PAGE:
During the 2010 mid-term election the Republican party hit Democrats in Washington hard with a rather simple slogan: “Where are the jobs?” In what would become a historic rebuff of the 111th Congress the American people overwhelmingly bought the Republican party line that if they were allowed to take the reins of the House of Representatives away from the Democrats they would refocus the federal government’s attention away from stimulus bills and Obamacare and instead concentrate on the stagnant economic and the miserably high rate of unemployment in this country. The strategy worked and the Democratic majority in the House was sent packing last November, while Rep. John Boehner (R-OH) was elected the 61st speaker of the House in January of this year.
In the ensuing four month period, how many jobs have the Republican House created? How many pieces of legislation has the House passed in an effort to jumpstart the American economy? How many Republican alternatives to the Democrat’s policy of investing in the American middle class have been proposed? Unfortunately the answers to those questions are: zero, zero and, zero.
The fact is the Republican House majority has spent more time and energy developing a privatization scheme for Medicare and Medicaid, attacking a woman’s right to chose whether she will have a child and opposing President Obama at every turn, rather than doing anything to address the humdrum economic situation.
The first pronouncement by Speaker Boehner relating to jobs was a rather derisive comment. When asked about the federal job-cutting aspects of his party’s budget proposals he said the government can’t afford to keep so many workers and, “…if some of those jobs are lost in this, so be it.” This rather cavalier attitude is diametrically opposite the crisis in employment his party ran and won on last November. Did the GOP hoodwink the American public?
The other major issue the Republicans used to gain control of the House was health care. Specifically, they brutally attacked the Democrats claim that the legislation they passed, often referred to as Obamacare, would save the country nearly $500 billion in reduced Medicare costs over the next 10 years. The law was attacked for “cutting Medicare” even though the cuts the Democrats proposed would not have affected Medicare benefits. The misleading verbal barrage started 14 months before the midterm elections when Boehner, then the minority leader, said that the Democrats’ “health care bill would cut seniors’ Medicare benefits by $500 billion,” and continued in October of that year when Senate Minority Leader Mitch McConnell (R-KY) stated, “We need to strengthen Medicare and preserve it for today’s seniors and future generations, not slash it.” Later that year McConnell wrote that, “Cutting Medicare is not what Americans want.”Even House Majority Leader Eric Cantor (R-VA), then the minority, jumped into the act with both feet, writing, “The huge cuts in Medicare, massive new entitlements and increasing pressure to stop escalating costs would eventually require the rationing of care.”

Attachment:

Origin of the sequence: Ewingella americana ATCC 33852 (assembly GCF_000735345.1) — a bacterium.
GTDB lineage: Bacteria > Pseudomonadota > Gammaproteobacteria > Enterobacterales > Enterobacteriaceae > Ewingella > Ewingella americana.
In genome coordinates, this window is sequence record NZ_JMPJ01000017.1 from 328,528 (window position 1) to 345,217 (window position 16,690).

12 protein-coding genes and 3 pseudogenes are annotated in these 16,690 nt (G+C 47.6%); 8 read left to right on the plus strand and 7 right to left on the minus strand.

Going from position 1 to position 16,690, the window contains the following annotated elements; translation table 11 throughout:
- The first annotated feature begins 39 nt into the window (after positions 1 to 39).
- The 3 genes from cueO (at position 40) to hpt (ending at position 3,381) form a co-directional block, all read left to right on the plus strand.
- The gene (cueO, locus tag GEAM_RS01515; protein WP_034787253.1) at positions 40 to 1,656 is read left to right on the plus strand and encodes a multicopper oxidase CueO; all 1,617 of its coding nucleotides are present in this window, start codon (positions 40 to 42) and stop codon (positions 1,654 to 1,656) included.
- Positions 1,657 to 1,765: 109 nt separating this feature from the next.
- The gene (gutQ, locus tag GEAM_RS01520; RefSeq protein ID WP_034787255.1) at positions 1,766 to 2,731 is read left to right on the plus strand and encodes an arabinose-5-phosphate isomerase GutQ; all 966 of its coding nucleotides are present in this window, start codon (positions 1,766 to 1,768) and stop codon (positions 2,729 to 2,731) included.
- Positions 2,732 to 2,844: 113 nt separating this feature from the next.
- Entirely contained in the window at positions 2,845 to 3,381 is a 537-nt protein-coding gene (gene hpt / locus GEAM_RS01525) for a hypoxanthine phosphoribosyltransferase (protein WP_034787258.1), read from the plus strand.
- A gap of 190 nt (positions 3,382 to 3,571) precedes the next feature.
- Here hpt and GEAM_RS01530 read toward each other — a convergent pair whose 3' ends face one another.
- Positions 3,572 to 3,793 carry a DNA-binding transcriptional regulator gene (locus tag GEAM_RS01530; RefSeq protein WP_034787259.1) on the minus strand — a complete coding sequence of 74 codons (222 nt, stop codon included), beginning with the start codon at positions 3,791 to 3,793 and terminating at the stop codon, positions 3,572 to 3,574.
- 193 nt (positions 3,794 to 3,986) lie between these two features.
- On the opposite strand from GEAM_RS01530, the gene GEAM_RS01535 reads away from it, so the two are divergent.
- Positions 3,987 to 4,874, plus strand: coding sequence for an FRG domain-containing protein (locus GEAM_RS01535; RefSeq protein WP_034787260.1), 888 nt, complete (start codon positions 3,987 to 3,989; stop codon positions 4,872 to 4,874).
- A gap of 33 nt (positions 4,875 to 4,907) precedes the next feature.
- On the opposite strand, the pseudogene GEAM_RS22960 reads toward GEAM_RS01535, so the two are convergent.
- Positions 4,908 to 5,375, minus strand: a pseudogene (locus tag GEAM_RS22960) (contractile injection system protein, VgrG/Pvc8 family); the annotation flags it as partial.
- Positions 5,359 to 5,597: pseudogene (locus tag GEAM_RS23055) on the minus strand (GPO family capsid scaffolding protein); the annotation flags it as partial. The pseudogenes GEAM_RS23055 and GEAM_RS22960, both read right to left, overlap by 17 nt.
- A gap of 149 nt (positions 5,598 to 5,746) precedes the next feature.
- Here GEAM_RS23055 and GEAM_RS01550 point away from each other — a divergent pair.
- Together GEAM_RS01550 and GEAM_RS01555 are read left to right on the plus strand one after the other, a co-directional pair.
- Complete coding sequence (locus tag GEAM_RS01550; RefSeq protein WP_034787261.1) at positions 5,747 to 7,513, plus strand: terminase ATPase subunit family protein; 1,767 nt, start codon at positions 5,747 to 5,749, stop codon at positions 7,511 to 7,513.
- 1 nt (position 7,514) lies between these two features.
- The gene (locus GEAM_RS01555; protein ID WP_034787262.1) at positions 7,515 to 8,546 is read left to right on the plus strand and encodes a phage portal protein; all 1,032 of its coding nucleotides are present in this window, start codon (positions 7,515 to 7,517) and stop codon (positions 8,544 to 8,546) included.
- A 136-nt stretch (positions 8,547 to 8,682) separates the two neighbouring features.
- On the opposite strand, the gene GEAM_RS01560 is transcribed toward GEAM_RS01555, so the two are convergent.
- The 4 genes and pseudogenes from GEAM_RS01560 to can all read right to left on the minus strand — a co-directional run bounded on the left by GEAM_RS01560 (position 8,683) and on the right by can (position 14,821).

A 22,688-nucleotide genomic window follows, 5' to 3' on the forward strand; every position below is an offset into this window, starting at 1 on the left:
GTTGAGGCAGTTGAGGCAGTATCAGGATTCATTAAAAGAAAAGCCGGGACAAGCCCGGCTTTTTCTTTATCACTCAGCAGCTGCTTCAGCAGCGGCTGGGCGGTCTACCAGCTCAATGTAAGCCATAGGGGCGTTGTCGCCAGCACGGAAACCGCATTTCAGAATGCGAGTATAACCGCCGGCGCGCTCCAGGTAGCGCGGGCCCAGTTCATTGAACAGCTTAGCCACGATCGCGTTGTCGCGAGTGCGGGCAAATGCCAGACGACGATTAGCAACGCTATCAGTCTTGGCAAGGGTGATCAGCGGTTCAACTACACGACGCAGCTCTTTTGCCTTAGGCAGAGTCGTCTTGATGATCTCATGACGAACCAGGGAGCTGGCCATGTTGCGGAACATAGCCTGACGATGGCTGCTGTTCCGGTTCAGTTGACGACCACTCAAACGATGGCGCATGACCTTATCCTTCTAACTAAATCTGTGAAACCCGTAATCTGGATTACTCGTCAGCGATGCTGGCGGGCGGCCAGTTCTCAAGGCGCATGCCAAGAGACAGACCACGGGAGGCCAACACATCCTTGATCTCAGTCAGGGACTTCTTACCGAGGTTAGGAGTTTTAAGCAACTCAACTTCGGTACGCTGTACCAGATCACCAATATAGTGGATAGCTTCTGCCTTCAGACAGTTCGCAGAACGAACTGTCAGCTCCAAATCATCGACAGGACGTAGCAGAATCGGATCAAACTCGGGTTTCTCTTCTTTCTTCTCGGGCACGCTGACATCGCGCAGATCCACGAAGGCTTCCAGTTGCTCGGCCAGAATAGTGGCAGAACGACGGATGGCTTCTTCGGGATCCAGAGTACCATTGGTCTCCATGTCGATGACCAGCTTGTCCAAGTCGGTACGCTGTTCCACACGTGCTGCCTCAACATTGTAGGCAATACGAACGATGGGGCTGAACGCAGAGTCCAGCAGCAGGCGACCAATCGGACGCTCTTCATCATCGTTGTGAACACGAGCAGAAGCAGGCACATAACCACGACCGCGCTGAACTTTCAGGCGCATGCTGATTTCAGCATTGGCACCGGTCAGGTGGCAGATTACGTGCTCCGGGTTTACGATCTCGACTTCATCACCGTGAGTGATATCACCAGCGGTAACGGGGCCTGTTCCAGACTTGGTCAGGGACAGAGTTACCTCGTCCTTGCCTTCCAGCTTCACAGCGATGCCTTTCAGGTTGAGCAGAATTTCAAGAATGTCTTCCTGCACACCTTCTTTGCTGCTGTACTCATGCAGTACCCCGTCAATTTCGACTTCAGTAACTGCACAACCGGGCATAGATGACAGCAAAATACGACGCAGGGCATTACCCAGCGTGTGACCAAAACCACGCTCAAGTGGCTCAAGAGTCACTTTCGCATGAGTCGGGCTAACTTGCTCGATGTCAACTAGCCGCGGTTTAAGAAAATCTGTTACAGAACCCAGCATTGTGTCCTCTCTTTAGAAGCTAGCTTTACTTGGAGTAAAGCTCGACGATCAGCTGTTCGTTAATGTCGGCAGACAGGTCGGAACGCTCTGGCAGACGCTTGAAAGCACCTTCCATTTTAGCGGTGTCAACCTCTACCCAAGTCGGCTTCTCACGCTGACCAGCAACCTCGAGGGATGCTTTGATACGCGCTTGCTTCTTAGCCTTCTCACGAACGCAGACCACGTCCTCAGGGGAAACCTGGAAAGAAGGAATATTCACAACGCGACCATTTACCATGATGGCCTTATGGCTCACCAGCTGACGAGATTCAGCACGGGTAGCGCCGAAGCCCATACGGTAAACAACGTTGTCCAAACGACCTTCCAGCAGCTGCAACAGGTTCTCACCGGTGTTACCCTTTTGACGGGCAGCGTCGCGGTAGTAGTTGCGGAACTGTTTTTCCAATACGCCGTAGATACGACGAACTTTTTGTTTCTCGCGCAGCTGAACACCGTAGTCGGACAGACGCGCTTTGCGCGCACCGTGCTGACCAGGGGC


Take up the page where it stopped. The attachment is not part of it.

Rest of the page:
So what did our friends on the right do when they got control of the House? They overwhelmingly voted in favor of a plan that would cut deep into Medicare benefits and would eventually turn the program over to the private market in ten years, which would have been a financial windfall for an industry which has backed the GOP with millions of dollars in campaign contributions.
In fact the group Americans for Campaign Reform concluded recently that, “Republicans received 57 percent of total healthcare industry contributions while Democrats received 43 percent of industry contributions from 1990-2008.” They also said the industry has contributed over $800 million to candidates for federal office during that time period. And, during the time period, “Annual contributions from the healthcare industry increased sevenfold from $21.9 million in 1990 to nearly $150 million in 2008.” Is there any wonder there was so much heated opposition to healthcare reform? Thankfully the GOP plan has been shortstopped by many of the same people who voted them into office last fall. The Republicans have shown their hand. They are not interested in middle class Americans.
I only hope that the American public will remember this episode and take the advice of a well-known rock group and cry out as loudly as they can at the ballot box in 2012 with the refrain that we “Won’t be fooled again!”